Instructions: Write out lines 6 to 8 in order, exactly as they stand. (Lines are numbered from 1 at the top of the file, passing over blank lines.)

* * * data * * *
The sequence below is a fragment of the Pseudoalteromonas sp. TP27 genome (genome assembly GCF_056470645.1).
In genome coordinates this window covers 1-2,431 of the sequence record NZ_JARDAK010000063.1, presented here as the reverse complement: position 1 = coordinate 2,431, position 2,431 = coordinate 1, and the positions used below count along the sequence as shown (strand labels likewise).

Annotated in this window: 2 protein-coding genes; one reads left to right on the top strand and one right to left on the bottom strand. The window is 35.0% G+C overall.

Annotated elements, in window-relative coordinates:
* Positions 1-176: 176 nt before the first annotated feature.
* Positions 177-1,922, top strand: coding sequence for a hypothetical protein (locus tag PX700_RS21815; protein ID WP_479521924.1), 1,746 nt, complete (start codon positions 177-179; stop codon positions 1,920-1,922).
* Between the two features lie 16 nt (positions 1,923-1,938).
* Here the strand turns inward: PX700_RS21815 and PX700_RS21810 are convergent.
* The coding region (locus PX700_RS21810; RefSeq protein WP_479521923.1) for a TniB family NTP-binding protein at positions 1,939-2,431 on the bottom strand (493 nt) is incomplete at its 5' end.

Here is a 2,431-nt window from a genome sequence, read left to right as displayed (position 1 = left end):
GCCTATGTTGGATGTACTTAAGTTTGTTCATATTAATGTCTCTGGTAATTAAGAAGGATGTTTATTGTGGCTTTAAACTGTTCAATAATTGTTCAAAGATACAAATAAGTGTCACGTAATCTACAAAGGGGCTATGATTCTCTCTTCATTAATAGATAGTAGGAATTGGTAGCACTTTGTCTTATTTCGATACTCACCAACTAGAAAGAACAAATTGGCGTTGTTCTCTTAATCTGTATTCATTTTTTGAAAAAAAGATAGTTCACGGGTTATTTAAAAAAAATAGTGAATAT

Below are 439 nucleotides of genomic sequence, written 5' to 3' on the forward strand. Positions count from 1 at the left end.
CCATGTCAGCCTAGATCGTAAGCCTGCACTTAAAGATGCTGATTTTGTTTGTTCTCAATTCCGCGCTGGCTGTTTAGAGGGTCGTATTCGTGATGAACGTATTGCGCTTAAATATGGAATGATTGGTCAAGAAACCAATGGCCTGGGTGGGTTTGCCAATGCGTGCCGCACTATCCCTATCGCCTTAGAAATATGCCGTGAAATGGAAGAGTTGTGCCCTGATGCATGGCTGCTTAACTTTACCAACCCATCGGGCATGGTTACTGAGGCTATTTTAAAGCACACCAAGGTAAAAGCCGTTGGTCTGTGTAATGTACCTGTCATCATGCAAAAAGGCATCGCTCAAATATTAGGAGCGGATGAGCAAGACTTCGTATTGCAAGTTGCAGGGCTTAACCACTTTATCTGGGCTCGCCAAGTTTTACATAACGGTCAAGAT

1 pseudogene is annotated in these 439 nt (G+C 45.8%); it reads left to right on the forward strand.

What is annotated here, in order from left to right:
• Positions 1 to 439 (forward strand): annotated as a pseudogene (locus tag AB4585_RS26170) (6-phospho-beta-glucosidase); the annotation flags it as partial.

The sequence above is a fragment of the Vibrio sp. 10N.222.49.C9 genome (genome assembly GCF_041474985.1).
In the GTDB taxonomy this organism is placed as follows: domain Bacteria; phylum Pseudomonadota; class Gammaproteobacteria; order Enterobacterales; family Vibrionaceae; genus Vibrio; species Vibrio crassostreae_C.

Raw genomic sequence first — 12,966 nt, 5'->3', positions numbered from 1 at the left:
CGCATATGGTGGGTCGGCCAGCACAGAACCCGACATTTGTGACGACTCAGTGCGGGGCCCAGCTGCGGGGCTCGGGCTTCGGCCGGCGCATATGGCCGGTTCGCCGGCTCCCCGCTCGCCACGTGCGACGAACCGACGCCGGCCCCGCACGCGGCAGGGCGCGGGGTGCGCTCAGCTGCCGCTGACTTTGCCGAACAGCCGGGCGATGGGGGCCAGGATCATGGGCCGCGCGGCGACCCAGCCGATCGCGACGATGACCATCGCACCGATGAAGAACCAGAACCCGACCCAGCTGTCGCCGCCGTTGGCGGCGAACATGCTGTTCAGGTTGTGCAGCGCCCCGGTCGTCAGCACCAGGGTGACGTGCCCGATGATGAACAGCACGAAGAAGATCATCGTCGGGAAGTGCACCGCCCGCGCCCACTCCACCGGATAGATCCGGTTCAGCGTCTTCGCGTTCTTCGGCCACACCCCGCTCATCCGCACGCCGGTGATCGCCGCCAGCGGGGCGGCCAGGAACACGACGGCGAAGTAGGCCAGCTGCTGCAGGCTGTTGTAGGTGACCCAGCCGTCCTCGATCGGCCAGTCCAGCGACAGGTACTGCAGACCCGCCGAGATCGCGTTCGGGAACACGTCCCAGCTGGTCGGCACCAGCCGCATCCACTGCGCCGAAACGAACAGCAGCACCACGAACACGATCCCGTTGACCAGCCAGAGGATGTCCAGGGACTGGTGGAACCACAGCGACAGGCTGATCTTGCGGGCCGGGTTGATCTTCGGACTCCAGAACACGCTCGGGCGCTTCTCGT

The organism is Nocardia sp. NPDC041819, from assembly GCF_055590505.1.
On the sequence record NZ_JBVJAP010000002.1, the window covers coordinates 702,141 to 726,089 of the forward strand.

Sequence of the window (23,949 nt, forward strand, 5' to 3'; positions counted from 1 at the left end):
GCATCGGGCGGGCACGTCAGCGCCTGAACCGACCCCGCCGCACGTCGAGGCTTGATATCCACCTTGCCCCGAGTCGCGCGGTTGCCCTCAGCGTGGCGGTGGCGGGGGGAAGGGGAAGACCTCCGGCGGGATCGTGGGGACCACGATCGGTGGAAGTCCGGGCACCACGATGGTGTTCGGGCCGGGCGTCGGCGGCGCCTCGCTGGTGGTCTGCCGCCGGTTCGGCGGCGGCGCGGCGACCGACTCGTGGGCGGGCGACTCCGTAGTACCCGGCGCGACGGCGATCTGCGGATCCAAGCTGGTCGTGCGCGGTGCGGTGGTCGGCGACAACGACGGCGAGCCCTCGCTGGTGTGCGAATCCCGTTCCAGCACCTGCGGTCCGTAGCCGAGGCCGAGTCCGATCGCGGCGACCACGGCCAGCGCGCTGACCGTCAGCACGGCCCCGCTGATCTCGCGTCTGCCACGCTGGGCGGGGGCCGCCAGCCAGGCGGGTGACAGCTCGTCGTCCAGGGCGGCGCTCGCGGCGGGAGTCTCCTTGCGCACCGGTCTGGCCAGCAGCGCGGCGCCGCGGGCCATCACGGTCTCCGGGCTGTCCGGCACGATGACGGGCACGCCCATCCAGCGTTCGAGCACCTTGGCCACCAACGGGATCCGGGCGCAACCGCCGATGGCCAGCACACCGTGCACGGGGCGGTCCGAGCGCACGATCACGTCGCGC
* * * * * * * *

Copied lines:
* Positions 177-1,922, top strand: coding sequence for a hypothetical protein (locus tag PX700_RS21815; protein ID WP_479521924.1), 1,746 nt, complete (start codon positions 177-179; stop codon positions 1,920-1,922).
* Between the two features lie 16 nt (positions 1,923-1,938).
* Here the strand turns inward: PX700_RS21815 and PX700_RS21810 are convergent.